The drawbacks: To our best knowledge, the capability of solutions in this category to control configurations of systems other than DCS is limited, and so is the support for use cases outside of engineering. When it comes to vulnerability management keep in mind that the results you can achieve will be limited if you don’t have a complete software inventory, and that you will need to deal with a lot of false positives if the solution you choose will not use Common Platform Enumerators (CPEs) to link identified software/firmware version and CVE.
OT asset management
Asset management is an interesting case because it was around for decades in IT but so far was underrepresented in OT. This despite the fact that all OT security standards mandate a comprehensive asset inventory.
The vendors: Langner, and various automation vendors that offer proprietary solutions
The technology: OT asset management solutions focus on metadata (both about data at rest and data in motion) which is obtained by direct device query using legitimate protocols and enhanced with data provided by users (such as user-defined tags, file attachments etc.) and third parties (such as CVE definitions and product metadata contained in GSDML files). Network topology is discovered and visualized automatically, down to the physical layer, using SNMP queries of network gear. Network traffic is captured using Netflow and similar services, which means that you can see data flow relationships including counterparts and protocols, but not the exact meaning or impact of any given packet.
The value proposition: Enhance the productivity of various different OT stakeholders by establishing an OT system model that can be visualized, analyzed, searched, and shared. Similar to ICS configuration control, OT asset management is not only focusing on cyber security use cases. Different from ICS configuration control, OT asset management supports a broader range of use cases unrelated to security.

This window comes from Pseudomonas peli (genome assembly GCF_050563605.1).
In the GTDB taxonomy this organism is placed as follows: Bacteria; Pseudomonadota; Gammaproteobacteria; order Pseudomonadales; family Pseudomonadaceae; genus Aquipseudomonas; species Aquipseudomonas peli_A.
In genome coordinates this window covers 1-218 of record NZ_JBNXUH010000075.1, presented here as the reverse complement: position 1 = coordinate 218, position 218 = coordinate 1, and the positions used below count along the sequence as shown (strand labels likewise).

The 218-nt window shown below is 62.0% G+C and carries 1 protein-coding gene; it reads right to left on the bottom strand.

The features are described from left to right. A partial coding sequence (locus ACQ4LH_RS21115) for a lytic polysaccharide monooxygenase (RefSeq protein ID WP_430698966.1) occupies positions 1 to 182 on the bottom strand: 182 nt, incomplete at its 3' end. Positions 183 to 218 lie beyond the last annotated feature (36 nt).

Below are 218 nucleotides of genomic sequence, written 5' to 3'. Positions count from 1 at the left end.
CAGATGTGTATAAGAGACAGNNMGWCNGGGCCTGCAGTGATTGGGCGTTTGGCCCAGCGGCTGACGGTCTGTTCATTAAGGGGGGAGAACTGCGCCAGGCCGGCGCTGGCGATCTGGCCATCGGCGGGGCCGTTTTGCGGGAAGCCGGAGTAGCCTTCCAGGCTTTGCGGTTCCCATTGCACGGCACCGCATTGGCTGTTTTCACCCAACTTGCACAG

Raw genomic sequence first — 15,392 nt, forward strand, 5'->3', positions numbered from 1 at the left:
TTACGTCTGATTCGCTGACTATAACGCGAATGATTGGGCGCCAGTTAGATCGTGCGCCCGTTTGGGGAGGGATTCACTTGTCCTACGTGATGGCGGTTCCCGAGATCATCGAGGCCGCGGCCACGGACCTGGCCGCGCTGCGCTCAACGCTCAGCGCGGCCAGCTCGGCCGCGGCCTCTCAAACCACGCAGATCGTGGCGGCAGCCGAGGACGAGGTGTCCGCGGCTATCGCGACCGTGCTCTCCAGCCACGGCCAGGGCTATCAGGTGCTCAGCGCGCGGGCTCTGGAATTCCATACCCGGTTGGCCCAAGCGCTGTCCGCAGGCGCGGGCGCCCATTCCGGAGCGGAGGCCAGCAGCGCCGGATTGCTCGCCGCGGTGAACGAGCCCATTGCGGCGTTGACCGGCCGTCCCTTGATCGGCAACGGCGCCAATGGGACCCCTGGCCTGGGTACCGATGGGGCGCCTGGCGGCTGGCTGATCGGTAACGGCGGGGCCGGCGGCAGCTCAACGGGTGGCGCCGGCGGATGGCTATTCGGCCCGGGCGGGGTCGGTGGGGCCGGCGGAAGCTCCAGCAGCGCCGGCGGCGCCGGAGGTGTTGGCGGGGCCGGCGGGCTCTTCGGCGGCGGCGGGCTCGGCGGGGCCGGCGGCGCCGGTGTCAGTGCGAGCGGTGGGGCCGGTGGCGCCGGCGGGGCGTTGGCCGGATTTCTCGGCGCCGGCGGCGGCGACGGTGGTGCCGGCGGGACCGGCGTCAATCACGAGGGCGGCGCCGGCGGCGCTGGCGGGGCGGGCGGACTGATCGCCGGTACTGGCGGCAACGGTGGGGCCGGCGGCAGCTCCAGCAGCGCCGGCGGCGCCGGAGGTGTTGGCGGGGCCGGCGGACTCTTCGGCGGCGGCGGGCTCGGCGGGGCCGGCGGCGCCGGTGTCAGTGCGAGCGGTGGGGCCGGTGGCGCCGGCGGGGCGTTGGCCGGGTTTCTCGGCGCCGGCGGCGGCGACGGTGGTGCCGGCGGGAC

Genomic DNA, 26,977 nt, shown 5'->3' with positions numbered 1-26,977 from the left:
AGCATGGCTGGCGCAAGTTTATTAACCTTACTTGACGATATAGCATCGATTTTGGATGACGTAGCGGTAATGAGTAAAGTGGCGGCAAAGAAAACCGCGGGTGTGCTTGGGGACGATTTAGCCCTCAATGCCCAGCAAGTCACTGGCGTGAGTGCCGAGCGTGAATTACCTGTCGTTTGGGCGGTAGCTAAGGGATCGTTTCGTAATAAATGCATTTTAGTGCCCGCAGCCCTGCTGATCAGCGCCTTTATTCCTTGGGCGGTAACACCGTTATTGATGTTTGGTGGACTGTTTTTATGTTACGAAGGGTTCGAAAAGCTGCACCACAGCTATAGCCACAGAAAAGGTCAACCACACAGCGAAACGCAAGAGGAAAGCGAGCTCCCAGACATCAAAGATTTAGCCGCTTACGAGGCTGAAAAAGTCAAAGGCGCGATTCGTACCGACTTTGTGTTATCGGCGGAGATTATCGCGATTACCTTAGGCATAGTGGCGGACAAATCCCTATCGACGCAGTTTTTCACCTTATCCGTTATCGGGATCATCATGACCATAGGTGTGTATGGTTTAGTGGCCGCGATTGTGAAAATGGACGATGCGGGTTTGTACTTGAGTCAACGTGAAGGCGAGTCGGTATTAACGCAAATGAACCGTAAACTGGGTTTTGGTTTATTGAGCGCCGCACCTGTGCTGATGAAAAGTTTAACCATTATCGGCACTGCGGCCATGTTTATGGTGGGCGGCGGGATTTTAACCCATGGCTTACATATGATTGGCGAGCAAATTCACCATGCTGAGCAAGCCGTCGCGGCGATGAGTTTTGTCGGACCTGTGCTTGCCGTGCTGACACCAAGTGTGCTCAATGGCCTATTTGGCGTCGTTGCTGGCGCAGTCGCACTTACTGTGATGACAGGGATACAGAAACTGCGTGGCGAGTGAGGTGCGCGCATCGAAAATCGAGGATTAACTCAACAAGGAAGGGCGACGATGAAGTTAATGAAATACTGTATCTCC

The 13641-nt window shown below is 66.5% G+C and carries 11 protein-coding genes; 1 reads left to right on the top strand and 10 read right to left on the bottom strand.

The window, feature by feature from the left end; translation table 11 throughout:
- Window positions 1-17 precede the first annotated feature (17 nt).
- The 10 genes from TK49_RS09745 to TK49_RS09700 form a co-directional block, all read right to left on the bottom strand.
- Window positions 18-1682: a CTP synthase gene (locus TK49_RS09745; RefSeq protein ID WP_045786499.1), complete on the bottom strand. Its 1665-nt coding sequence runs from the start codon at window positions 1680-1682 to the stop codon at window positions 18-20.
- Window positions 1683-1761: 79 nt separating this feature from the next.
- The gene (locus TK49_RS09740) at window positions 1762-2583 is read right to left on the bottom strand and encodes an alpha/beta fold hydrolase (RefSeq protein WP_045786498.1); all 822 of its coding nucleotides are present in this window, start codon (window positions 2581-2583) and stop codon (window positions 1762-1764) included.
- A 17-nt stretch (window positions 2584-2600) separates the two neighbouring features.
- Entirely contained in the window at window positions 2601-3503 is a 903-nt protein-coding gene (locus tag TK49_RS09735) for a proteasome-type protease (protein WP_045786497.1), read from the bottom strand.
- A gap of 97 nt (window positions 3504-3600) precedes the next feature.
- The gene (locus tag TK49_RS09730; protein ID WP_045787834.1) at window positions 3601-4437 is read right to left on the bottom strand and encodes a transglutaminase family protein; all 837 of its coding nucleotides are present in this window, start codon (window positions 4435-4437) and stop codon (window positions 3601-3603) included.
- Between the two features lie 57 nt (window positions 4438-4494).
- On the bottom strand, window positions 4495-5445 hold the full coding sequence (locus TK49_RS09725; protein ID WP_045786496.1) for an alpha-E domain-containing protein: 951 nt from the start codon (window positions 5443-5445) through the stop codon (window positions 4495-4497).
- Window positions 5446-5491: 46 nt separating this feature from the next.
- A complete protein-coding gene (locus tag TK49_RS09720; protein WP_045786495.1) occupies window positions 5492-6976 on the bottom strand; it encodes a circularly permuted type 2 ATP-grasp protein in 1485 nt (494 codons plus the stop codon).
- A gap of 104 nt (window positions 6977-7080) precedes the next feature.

The prototypical users: Engineers, cyber security experts, administrators, plant planners, auditors. It should be noted that for the OT-BASE Asset Management Platform, use cases extend into IT.
The drawbacks: The classic problem for solutions in this category is that due to the active probing (which is used for asset discovery), some rather old or non-resilient devices may freeze. This can be fixed easily by configuration settings in the discovery engine, but you have to be aware that it may happen during commissioning. (For modern technology such as Ethernet/IP or Profinet the situation is different because controllers themselves actively probe components all the time.) As far as configuration integrity checking is concerned, an asset management solution will tell you THAT the configuration of a device was changed, but it will not necessarily tell you what those changes MEAN (what an ICS configuration control solution would tell you). In a similar way, while you can see THAT a given endpoint such as a PLC was accessed over the network by an unauthorized endpoint, you cannot see the exact content and MEANING of the interaction.
the market Beyond 2019
In respect to the future development of the market we have a couple of predictions that certainly also influence our own product strategy:
– Products that provide no measurable business value besides the claim to detect cyber attacks will become difficult to sell outside of regulated industries.
– Scale will become a bigger issue due to rising component density (a.k.a. Digitanl Transition, or IIoT). That will impact solutions which rely on network appliances and/or lack the capability of centralized processing. (Think unit cost.)
– IT and OT will converge at higher pace, making OT-only solutions a tougher sell. Products that integrate well with enterprise SIEMs, IT asset management systems etc. will have an advantage. So do products which natively support both sides of the house.
– We will see innovation and diversity not just in respect to technology but also in respect to business models. Think about SaaS solutions. Think about creating opportunities for market forces which weren’t well addressed by existing product offerings, such as integrators and consultants.
To sum it up, it looks like it’s going to be an interesting ride — for customers, vendors, and venture capital alike.